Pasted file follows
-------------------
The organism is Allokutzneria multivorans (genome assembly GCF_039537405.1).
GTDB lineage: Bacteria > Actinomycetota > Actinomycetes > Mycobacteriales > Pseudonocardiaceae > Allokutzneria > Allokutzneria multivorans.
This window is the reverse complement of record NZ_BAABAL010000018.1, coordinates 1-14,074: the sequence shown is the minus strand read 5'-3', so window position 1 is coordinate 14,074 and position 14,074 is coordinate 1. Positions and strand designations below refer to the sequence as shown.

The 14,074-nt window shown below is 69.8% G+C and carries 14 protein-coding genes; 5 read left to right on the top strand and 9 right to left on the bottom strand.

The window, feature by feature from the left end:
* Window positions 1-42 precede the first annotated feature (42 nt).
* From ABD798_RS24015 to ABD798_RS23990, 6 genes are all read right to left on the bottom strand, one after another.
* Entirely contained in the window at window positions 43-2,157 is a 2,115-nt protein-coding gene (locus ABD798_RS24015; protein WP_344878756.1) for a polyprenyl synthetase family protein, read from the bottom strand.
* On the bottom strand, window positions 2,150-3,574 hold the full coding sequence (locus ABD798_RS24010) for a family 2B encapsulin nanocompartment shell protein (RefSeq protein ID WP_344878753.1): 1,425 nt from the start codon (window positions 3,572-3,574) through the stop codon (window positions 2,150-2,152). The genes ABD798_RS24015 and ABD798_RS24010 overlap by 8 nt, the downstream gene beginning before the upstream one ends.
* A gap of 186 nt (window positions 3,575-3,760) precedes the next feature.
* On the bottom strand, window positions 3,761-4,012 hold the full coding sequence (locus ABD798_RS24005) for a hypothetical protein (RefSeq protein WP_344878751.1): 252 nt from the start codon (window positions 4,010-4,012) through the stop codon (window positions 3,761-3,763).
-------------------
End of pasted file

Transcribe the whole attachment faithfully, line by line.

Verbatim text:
The organism is Allokutzneria multivorans (genome assembly GCF_039537405.1).
GTDB lineage: Bacteria > Actinomycetota > Actinomycetes > Mycobacteriales > Pseudonocardiaceae > Allokutzneria > Allokutzneria multivorans.
This window is the reverse complement of record NZ_BAABAL010000018.1, coordinates 1-14,074: the sequence shown is the minus strand read 5'-3', so window position 1 is coordinate 14,074 and position 14,074 is coordinate 1. Positions and strand designations below refer to the sequence as shown.

The 14,074-nt window shown below is 69.8% G+C and carries 14 protein-coding genes; 5 read left to right on the top strand and 9 right to left on the bottom strand.

The window, feature by feature from the left end:
* Window positions 1-42 precede the first annotated feature (42 nt).
* From ABD798_RS24015 to ABD798_RS23990, 6 genes are all read right to left on the bottom strand, one after another.
* Entirely contained in the window at window positions 43-2,157 is a 2,115-nt protein-coding gene (locus ABD798_RS24015; protein WP_344878756.1) for a polyprenyl synthetase family protein, read from the bottom strand.
* On the bottom strand, window positions 2,150-3,574 hold the full coding sequence (locus ABD798_RS24010) for a family 2B encapsulin nanocompartment shell protein (RefSeq protein ID WP_344878753.1): 1,425 nt from the start codon (window positions 3,572-3,574) through the stop codon (window positions 2,150-2,152). The genes ABD798_RS24015 and ABD798_RS24010 overlap by 8 nt, the downstream gene beginning before the upstream one ends.
* A gap of 186 nt (window positions 3,575-3,760) precedes the next feature.
* On the bottom strand, window positions 3,761-4,012 hold the full coding sequence (locus ABD798_RS24005) for a hypothetical protein (RefSeq protein WP_344878751.1): 252 nt from the start codon (window positions 4,010-4,012) through the stop codon (window positions 3,761-3,763).